NEW DELHI: Making its move in the great game to claim the legacy of Buddhism, Prime Minister Narendra Modi will be heading to the Buddhist majority country of Sri Lanka next week to celebrate the ‘Vesak Day’ (Buddha Jayanti) that commemorates birth, enlighten and death of Buddha.
Modi will be in Sri Lanka on May 11 to attend the biggest Buddhist festival. A slew of festivities are planned in Colombo from May 12 to 14, along with an international Buddhist conference that will see participation of over 400 delegates from 100 countries.
“Prime Minister Modi’s participation in Vesak celebration in the Buddhist majority country serves two purposes – it highlights India’s strong Buddhist roots and at the same time assuage the sensitivities of the majority Buddhist community of the country,” said a government official.
Modi is expected to visit Buddhist temples in the country during his two-day visit. The Prime Minister will be visiting Kandy that has the Temple of the Sacred Tooth Relic that is said to be brought to Sri Lanka after the war in Kalinga. The Sri Lankan newspapers are also abuzz with Prime Minister Modi reaching out to the Buddhist country.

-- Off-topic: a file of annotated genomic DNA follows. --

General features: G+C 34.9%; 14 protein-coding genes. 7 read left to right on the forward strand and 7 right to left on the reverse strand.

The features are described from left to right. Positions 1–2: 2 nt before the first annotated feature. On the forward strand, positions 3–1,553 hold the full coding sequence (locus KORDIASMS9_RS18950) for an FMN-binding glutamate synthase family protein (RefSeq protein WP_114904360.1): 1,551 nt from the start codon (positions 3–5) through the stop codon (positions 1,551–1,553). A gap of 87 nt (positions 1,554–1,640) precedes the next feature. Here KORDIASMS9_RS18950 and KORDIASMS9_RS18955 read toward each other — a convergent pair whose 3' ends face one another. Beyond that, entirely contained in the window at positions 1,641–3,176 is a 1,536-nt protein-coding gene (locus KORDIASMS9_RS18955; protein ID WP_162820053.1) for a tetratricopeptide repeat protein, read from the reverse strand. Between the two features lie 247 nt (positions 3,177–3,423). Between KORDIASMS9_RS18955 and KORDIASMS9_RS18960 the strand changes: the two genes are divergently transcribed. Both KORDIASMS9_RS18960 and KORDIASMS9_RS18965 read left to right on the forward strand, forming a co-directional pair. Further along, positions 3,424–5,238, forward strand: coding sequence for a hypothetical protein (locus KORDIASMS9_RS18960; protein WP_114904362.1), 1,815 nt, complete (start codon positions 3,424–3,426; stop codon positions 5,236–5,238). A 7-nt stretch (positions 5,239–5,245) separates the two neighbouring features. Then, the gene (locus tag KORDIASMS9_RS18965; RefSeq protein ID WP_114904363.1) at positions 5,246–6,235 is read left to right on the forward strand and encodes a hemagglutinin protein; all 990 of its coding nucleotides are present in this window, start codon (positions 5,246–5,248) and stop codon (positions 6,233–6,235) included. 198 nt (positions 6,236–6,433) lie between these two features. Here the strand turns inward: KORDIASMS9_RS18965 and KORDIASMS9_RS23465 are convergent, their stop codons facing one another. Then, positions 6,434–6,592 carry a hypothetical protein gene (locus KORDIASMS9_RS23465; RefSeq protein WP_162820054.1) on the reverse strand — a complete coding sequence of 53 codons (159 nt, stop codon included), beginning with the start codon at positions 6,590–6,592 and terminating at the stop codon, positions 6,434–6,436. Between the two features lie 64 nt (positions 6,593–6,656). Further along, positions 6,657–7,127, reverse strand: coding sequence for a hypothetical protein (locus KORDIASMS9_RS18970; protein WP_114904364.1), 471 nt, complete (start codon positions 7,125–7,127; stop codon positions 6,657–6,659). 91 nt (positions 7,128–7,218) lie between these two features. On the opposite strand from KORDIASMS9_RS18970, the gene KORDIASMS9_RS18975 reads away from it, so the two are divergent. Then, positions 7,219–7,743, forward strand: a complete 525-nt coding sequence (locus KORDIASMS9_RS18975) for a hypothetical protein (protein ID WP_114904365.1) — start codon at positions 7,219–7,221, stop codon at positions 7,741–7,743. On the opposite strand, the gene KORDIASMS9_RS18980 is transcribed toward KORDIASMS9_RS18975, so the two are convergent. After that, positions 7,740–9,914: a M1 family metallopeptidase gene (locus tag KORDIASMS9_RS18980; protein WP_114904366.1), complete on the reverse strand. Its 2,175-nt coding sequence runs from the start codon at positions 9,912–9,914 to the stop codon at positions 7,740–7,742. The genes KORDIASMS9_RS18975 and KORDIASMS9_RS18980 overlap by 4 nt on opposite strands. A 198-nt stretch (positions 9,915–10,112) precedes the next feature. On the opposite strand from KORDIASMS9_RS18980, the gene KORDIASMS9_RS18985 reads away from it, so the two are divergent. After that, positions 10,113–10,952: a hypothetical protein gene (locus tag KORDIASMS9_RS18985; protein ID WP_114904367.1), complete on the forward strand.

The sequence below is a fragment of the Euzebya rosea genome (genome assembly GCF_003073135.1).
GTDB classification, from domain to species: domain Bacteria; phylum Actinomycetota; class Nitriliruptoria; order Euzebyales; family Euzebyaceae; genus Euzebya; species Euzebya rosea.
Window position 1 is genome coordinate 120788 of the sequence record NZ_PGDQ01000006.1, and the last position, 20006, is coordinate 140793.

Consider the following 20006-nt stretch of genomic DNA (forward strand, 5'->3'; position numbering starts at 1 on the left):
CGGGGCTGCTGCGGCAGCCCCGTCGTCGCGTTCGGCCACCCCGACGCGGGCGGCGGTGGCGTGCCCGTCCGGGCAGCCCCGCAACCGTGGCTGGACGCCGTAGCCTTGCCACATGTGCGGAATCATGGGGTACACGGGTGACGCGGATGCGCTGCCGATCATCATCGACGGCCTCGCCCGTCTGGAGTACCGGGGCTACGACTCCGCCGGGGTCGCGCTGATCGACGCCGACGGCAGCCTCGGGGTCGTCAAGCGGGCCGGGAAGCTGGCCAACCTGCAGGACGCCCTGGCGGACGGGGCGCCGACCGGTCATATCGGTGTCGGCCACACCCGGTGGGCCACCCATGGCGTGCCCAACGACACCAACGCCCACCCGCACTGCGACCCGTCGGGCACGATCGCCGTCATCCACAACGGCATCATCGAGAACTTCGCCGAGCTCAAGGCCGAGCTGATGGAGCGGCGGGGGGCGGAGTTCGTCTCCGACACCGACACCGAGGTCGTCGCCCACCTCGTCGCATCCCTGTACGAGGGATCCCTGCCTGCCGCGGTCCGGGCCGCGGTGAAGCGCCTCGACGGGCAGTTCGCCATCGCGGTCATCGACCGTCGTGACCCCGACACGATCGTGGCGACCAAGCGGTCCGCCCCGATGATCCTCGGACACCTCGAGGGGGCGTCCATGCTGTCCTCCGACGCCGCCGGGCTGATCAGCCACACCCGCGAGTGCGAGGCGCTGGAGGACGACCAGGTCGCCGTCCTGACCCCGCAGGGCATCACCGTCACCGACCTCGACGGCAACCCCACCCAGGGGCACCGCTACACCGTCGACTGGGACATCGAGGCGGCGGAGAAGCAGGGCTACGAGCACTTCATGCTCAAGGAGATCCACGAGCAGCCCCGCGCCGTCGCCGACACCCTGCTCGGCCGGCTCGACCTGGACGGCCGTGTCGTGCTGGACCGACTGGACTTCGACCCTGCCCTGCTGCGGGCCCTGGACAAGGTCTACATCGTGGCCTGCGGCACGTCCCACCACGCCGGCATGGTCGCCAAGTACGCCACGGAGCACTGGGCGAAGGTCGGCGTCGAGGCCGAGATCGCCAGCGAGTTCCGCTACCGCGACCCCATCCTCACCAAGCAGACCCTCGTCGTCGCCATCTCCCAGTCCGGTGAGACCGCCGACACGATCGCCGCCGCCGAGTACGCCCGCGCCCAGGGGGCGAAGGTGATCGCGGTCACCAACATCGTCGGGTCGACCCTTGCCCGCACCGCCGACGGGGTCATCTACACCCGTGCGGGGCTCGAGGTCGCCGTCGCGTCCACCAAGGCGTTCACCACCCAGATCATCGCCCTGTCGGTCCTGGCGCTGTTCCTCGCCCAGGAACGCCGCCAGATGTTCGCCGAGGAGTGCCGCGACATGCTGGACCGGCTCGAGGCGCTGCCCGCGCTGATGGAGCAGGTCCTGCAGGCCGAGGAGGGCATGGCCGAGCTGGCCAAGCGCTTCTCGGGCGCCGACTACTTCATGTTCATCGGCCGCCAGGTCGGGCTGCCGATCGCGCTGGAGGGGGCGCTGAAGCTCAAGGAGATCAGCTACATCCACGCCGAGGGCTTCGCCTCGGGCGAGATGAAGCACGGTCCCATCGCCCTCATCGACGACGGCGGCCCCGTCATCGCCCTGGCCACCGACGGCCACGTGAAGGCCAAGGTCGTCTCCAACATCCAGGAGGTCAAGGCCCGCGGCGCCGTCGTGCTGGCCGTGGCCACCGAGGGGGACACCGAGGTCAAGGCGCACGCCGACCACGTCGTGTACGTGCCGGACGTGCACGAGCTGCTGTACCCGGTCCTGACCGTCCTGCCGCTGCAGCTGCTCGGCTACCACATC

Last year China, taking advantage of strained relation between New Delhi and Kathmandu, had replaced India as a partner of Nepal to celebrate the Vesak celebrations in Lumbini, the birth place of Buddha. It was termed as ‘Chinese Lumbini Coup’ and it assumed significance as earlier China had pulled out of Bihar’s Nalanda University Project. Instead, China developed a rival at Lumbini University under a $3 billion project. Conscious of its international image, China has been aggressively seeking to boost its cultural influence and staking claim to the legacy of Buddhism is part of its strategy.
The Buddhist link of India and Sri Lanka dates back to 2nd century BC when Buddhism was the official religion of India during the reign of Emperor Ashoka. His daughter Sanghamitta is believed to have landed in Anuradhapura with a branch of original Bodh tree (under which and planted it there. While Buddhism got wiped out from India, Theravada Buddhism is practiced by a majority of people in Sri Lanka.
India, perceiving China’s promotion of Gandhara trail of Buddhism in Pakistan, has been actively engaging with the countries in the South East Asian countries like Myanmar, Vietnam, Thailand, Cambodia and Laos to promote ‘Buddhist circuits’ to showcase its heritage.